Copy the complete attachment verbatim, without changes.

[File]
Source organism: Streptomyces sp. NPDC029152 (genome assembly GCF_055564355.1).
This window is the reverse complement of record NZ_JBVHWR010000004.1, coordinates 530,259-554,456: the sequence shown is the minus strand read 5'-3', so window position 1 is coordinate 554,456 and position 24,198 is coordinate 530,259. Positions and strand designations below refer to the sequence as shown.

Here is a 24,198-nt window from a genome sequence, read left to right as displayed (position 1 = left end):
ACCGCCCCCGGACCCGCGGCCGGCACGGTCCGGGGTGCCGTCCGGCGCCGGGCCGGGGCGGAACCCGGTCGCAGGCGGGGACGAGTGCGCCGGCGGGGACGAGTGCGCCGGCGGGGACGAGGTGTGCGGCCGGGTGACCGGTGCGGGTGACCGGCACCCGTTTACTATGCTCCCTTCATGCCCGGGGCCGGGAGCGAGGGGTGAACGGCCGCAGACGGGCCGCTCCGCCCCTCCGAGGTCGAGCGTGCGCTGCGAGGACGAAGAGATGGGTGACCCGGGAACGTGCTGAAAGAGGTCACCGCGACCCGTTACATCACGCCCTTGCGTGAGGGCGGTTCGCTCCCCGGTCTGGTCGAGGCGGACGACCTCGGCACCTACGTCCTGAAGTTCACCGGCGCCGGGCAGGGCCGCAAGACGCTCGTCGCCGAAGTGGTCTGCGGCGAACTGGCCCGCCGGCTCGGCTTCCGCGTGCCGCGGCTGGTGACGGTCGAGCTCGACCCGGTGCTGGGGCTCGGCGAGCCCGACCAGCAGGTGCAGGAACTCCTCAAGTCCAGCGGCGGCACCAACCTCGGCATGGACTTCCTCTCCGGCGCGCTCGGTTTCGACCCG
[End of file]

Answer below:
Source organism: Streptomyces sp. NPDC029152 (genome assembly GCF_055564355.1).
This window is the reverse complement of record NZ_JBVHWR010000004.1, coordinates 530,259-554,456: the sequence shown is the minus strand read 5'-3', so window position 1 is coordinate 554,456 and position 24,198 is coordinate 530,259. Positions and strand designations below refer to the sequence as shown.

Here is a 24,198-nt window from a genome sequence, read left to right as displayed (position 1 = left end):
ACCGCCCCCGGACCCGCGGCCGGCACGGTCCGGGGTGCCGTCCGGCGCCGGGCCGGGGCGGAACCCGGTCGCAGGCGGGGACGAGTGCGCCGGCGGGGACGAGTGCGCCGGCGGGGACGAGGTGTGCGGCCGGGTGACCGGTGCGGGTGACCGGCACCCGTTTACTATGCTCCCTTCATGCCCGGGGCCGGGAGCGAGGGGTGAACGGCCGCAGACGGGCCGCTCCGCCCCTCCGAGGTCGAGCGTGCGCTGCGAGGACGAAGAGATGGGTGACCCGGGAACGTGCTGAAAGAGGTCACCGCGACCCGTTACATCACGCCCTTGCGTGAGGGCGGTTCGCTCCCCGGTCTGGTCGAGGCGGACGACCTCGGCACCTACGTCCTGAAGTTCACCGGCGCCGGGCAGGGCCGCAAGACGCTCGTCGCCGAAGTGGTCTGCGGCGAACTGGCCCGCCGGCTCGGCTTCCGCGTGCCGCGGCTGGTGACGGTCGAGCTCGACCCGGTGCTGGGGCTCGGCGAGCCCGACCAGCAGGTGCAGGAACTCCTCAAGTCCAGCGGCGGCACCAACCTCGGCATGGACTTCCTCTCCGGCGCGCTCGGTTTCGACCCG